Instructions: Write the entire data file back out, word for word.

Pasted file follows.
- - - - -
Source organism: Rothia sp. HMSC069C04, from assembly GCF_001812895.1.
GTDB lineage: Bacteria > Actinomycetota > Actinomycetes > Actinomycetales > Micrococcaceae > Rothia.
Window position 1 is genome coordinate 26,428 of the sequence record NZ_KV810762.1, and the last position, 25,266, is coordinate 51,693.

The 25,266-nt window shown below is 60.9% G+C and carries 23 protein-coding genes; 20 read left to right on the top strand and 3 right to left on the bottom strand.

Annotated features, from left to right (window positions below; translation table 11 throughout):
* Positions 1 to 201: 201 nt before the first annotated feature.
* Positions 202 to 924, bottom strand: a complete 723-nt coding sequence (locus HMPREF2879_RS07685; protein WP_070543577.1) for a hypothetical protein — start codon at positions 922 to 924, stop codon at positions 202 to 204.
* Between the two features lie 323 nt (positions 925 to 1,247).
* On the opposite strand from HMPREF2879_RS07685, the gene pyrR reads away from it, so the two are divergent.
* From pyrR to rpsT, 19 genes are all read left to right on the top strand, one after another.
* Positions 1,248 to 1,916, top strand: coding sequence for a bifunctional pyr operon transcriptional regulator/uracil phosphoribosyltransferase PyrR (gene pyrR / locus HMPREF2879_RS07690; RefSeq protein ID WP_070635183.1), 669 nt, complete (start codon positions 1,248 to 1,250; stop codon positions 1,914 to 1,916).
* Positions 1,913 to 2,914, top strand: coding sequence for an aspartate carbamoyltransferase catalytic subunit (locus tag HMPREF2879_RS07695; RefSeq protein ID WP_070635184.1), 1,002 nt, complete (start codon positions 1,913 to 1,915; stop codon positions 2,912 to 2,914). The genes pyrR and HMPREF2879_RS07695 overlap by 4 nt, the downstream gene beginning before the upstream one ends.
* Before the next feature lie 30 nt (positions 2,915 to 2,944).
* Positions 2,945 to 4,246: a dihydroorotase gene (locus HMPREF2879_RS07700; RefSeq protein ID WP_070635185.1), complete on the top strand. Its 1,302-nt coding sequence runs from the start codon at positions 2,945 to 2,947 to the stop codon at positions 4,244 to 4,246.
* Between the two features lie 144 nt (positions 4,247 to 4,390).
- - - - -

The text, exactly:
Source organism: Rothia sp. HMSC069C04, from assembly GCF_001812895.1.
GTDB lineage: Bacteria > Actinomycetota > Actinomycetes > Actinomycetales > Micrococcaceae > Rothia.
Window position 1 is genome coordinate 26,428 of the sequence record NZ_KV810762.1, and the last position, 25,266, is coordinate 51,693.

The 25,266-nt window shown below is 60.9% G+C and carries 23 protein-coding genes; 20 read left to right on the top strand and 3 right to left on the bottom strand.

Annotated features, from left to right (window positions below; translation table 11 throughout):
* Positions 1 to 201: 201 nt before the first annotated feature.
* Positions 202 to 924, bottom strand: a complete 723-nt coding sequence (locus HMPREF2879_RS07685; protein WP_070543577.1) for a hypothetical protein — start codon at positions 922 to 924, stop codon at positions 202 to 204.
* Between the two features lie 323 nt (positions 925 to 1,247).
* On the opposite strand from HMPREF2879_RS07685, the gene pyrR reads away from it, so the two are divergent.
* From pyrR to rpsT, 19 genes are all read left to right on the top strand, one after another.
* Positions 1,248 to 1,916, top strand: coding sequence for a bifunctional pyr operon transcriptional regulator/uracil phosphoribosyltransferase PyrR (gene pyrR / locus HMPREF2879_RS07690; RefSeq protein ID WP_070635183.1), 669 nt, complete (start codon positions 1,248 to 1,250; stop codon positions 1,914 to 1,916).
* Positions 1,913 to 2,914, top strand: coding sequence for an aspartate carbamoyltransferase catalytic subunit (locus tag HMPREF2879_RS07695; RefSeq protein ID WP_070635184.1), 1,002 nt, complete (start codon positions 1,913 to 1,915; stop codon positions 2,912 to 2,914). The genes pyrR and HMPREF2879_RS07695 overlap by 4 nt, the downstream gene beginning before the upstream one ends.
* Before the next feature lie 30 nt (positions 2,915 to 2,944).
* Positions 2,945 to 4,246: a dihydroorotase gene (locus HMPREF2879_RS07700; RefSeq protein ID WP_070635185.1), complete on the top strand. Its 1,302-nt coding sequence runs from the start codon at positions 2,945 to 2,947 to the stop codon at positions 4,244 to 4,246.
* Between the two features lie 144 nt (positions 4,247 to 4,390).